I keep touch around the market to see how things are developing. Naturally the press would try to be upbeat and forward thinking but the ear to the ground is much more useful and predictive. And the news is certainly mixed. I’m starting to pick up a sense of predictive cycle and there’s some underlying dynamic forces at work which will show results in the coming 12-18 months I believe. We have China and India and everyone inbetween. The strong ones from Korea, Singapore, Japan will always be in the mix. The Europeans in Asia are probably healthier than their US counterparts (see Newsweek’s The Modest Superpower: How the financial crisis could leave Europe even stronger than America).
The key story continues to be China. It is still just growing and booming. It’s a juggernaut. Now, its impact within and without its borders is undeniable and where you sit colors your feelings about its impact. Surely the American whining of its currency manipulation policies is with merit, but by the same token, it’s a symbiotic relationship.
The 2009 year is ending soon and 2010 coming soon.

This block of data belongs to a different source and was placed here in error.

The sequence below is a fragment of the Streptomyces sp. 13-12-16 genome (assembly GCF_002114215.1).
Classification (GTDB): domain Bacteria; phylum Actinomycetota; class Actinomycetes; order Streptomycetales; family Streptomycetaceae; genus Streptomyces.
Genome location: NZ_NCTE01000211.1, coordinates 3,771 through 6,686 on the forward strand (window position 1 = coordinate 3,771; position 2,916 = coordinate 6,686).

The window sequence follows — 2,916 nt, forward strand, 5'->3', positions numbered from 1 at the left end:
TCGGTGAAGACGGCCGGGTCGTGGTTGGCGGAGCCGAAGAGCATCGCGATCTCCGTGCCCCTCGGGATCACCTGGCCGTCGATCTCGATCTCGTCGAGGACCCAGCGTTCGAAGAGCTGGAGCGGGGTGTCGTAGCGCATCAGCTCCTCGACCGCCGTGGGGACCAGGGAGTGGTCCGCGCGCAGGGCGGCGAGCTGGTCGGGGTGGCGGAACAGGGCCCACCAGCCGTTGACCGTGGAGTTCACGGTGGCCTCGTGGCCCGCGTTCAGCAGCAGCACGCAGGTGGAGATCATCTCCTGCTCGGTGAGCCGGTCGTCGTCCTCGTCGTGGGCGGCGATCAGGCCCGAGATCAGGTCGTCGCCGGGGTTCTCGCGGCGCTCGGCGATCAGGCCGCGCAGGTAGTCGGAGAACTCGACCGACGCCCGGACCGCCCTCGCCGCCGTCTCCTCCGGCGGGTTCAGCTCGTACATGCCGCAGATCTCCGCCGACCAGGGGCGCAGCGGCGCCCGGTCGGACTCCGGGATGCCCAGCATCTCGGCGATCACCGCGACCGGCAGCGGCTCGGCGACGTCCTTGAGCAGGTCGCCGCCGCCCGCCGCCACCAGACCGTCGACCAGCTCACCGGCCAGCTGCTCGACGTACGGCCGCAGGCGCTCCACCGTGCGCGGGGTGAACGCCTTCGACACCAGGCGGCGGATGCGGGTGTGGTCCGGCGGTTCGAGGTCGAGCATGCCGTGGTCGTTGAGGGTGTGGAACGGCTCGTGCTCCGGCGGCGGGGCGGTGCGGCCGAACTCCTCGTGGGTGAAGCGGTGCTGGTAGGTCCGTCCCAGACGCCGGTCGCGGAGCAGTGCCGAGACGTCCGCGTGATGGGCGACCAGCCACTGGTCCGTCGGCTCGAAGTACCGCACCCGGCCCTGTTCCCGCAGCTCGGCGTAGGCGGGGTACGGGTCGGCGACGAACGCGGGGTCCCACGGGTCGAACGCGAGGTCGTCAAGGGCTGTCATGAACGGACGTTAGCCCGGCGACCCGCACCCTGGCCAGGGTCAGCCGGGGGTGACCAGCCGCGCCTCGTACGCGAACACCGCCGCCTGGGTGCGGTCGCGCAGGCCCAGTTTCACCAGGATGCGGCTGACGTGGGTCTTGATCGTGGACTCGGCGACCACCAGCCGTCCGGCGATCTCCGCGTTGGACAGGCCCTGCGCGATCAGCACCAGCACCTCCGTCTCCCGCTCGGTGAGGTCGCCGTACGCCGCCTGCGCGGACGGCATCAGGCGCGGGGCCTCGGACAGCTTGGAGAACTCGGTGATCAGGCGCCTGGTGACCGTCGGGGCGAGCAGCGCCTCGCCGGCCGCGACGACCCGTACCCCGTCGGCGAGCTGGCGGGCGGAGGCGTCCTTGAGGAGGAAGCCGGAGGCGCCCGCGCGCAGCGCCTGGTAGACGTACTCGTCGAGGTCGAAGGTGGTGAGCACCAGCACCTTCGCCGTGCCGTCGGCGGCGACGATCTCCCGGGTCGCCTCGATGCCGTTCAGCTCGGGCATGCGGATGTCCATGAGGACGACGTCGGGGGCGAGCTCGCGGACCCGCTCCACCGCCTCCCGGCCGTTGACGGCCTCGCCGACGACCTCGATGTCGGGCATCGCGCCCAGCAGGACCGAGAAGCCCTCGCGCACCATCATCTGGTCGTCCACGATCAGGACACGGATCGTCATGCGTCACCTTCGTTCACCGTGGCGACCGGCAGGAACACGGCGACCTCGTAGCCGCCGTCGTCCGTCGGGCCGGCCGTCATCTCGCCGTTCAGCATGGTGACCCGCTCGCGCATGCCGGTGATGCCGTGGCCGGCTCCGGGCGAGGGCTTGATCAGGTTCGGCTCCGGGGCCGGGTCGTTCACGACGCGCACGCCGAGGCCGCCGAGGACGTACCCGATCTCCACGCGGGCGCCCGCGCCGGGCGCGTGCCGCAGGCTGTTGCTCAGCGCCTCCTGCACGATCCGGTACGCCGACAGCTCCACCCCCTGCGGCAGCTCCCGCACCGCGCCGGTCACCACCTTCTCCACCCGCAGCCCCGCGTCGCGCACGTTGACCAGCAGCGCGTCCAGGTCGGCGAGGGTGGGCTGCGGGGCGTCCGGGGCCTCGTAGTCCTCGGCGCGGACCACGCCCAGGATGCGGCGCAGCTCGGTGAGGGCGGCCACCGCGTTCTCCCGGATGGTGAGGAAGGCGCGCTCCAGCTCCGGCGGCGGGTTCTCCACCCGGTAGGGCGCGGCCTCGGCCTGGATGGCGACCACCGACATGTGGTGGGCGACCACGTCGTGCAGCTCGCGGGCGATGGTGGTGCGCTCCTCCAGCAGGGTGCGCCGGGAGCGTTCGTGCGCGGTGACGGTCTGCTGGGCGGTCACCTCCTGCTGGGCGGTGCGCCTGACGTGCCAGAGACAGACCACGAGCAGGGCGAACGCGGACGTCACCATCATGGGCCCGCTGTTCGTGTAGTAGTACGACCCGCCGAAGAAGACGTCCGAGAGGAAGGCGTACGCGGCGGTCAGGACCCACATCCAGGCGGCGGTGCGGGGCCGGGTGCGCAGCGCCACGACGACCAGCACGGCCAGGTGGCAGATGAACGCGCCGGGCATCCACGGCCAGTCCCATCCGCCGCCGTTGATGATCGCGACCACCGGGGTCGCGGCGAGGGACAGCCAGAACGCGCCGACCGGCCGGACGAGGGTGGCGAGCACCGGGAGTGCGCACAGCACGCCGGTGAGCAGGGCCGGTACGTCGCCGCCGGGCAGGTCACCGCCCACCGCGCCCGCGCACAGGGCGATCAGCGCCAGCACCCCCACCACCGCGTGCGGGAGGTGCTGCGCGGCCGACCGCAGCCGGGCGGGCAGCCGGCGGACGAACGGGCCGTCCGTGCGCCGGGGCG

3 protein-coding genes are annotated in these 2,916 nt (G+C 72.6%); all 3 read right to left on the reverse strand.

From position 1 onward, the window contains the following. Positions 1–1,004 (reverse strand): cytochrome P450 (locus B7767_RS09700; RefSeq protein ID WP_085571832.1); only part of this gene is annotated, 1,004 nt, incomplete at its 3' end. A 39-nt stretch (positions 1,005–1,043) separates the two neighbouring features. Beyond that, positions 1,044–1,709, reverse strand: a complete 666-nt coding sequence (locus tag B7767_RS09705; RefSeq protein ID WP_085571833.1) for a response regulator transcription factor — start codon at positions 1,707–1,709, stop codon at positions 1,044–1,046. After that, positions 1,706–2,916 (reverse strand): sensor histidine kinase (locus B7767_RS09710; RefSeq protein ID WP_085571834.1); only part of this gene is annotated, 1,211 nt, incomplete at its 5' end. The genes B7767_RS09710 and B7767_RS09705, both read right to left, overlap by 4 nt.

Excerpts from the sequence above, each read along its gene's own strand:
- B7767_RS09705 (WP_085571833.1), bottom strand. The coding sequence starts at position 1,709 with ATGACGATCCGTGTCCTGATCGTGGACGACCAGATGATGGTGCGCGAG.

The panorama’s creator, Dr. Axel Mellinger of Central Michigan University, spent 22 months and traveled over 26,000 miles to take digital photographs at dark sky locations in South Africa, Texas and Michigan. I just had to share this piece of work by him to my blog readers.
Let us dream and dream big!
It’s autumn back Stateside and I miss it always – it’s my favorite season. Here are some nice youtube vids of Autumn back “home” and other places.
I’m quite estatic for my newly adopted host city Hong Kong of only 15 months. Although I’ve blogged about the challenges working here giving me fits now and then, a wonderful recognition was recently awarded last Tuesday to Charles Kao, formerly vice-chancellor of the Chinese University of Hong Kong for the Nobel Prize for Physics shared by fellow physicists Willard Boyle and George Smith, who invented a sensor that is the digital camera’s ‘electronic eye’. Kao won the prize for his pioneering work in fiber optics, which can effortlessly carry trillions of messages around the world. Without which of course, the Internet doesn’t work. Imagine that…I can’t. So it’s a deserving recognition.